I don't have to tell you that there's only one kind of "female dancer" waiting for the likes of Mia.

The details are depressing, but the movie isn't. Mia is never going to get a big break as a "Black Swan," but I was left oddly confident that, at the very least, she REALLY ain't nuttin' to f&#! wit', and she'll do fine. GO WATCH NOW.

Posted by Hansel Castro at Monday, March 14, 2011
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Re: Fish Tank Reviews part 2

Post by Admin on Thu Mar 17, 2011 5:28 pm

http://regena-reviews.blogspot.com/2011/03/fish-in-toilet-of-love.html

Thursday, March 17, 2011
Fish in the Toilet of Love

Look out for spoilers! (Also, title is nothing but a reference to the brilliant British show Coupling, however I think it is apt for this post).

Well, after seeing Jane Eyre, spring break turned into a Fassbender fest for me, and I watched everything I could get my hands on with him in it that I hadn’t already seen. While watched last year’s Fish Tank, I was struck by its similarities to 2009’s An Education. Similarities abound--disaffected youth, instability of a family unit, affair with an older, married man. It was quite surprising how similar they are in ways. However, Fish Tank is a far superior film, and far less pretentious about being so.

Carey Mulligan was called the next Audrey Hepburn by someone after her role in An Education, and she is quite stunning in the movie. The film is well written, well acted and keeps you involved. It takes place in 1960s England, and takes great care to let you know how cool it is (she likes French New Wave cinema, and all the ‘cool’ trappings that go with that supposedly ‘anti-bourgeois’ art crowd. However, of course, An Education itself is not concerned with questions of class or race at all. Some mention of financial hardship is present (oh dear, how shall we ever afford Oxford?), however the characters lead a comfortable lives. Peter Sarsgaard is wealthier than her family, but the differences are not that pronounced, except that he can afford to take her on a trip to Paris. At the end, I couldn’t help rolling my eyes a bit as the main character says how she looks like everyone at Oxford, yet is so different on the inside. Okay, I get it, she was affected by this older man she slept with and her youthful dreams of a perfect marriage were forever shattered. However, she was able to pick herself up by her shoelaces and get back her scholarship to freaking Oxford. Boo hoo.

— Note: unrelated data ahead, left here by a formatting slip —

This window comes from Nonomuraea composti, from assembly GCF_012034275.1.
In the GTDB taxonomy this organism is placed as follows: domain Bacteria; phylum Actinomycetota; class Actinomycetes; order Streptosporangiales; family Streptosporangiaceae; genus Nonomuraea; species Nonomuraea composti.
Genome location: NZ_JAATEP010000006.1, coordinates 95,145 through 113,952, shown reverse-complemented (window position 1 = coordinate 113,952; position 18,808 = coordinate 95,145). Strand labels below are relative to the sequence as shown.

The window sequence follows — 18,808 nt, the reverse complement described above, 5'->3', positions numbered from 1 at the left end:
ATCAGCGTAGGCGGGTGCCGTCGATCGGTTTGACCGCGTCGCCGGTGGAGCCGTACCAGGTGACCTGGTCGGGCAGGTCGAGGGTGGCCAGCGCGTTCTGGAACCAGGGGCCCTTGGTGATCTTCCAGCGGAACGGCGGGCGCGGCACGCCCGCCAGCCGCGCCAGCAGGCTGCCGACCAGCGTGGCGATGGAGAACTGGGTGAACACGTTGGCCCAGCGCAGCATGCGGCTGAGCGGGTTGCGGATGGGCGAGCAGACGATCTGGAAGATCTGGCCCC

Fish Tank tells the story of Mia, a 15 year old girl who lives with her incredibly young mother and little sister--all of whom appear to hate each other, and are constantly yelling and cussing each other out. They are incredibly poor (“those track suits cost 20 quid”), and Mia is about to get sent to a referral school because her behavior is so out of control. Mia’s mother brings home a new boyfriend, Connor (Fassbender!), and from the start, a great amount of sexual tension dances between them. The film is wonderfully shot and has an incredible soundtrack that amps this all up, until the inevitable happens. The difference, and more believable/miserable reality of this film is that Mia has nowhere to go; it exposes the fallacy of class mobility (sure, it happens once in a blue moon I suppose, but not nearly so much as we would like to think). She tries to get ahead through the one thing she loves, dancing, however her opportunity here too turns out to be a cruel joke by the universe. Similarly, the class struggle of the film is heightened by the fact that Connor(spoiler) really belongs to the middle class, even though you don’t know this for most of the film and read him as part of the working class, like them. There are uncomfortable connotations of his “slumming” with Mia’s family, and her reactions to this knowledge are uncontrollable and frightening. While not a film about race and class, the racial aspect of class is not ignored such as it kind of is in An Education, and presents itself through Mia’s choice of music and dance styles, which have linked black and working class populations in Britain for decades (see Dick Hebdige’s work on subcultures for greater analysis of this). While the end of the film does resolve her struggles with her mother and sister, and she escapes the building she’s in, she doesn’t get to escape to one of the world’s finest educational institutions, but to Wales. Her’s isn’t a vertical track, it’s horizontal. You can’t help getting the feeling too, that her sister will end up trapped just like she is in the end.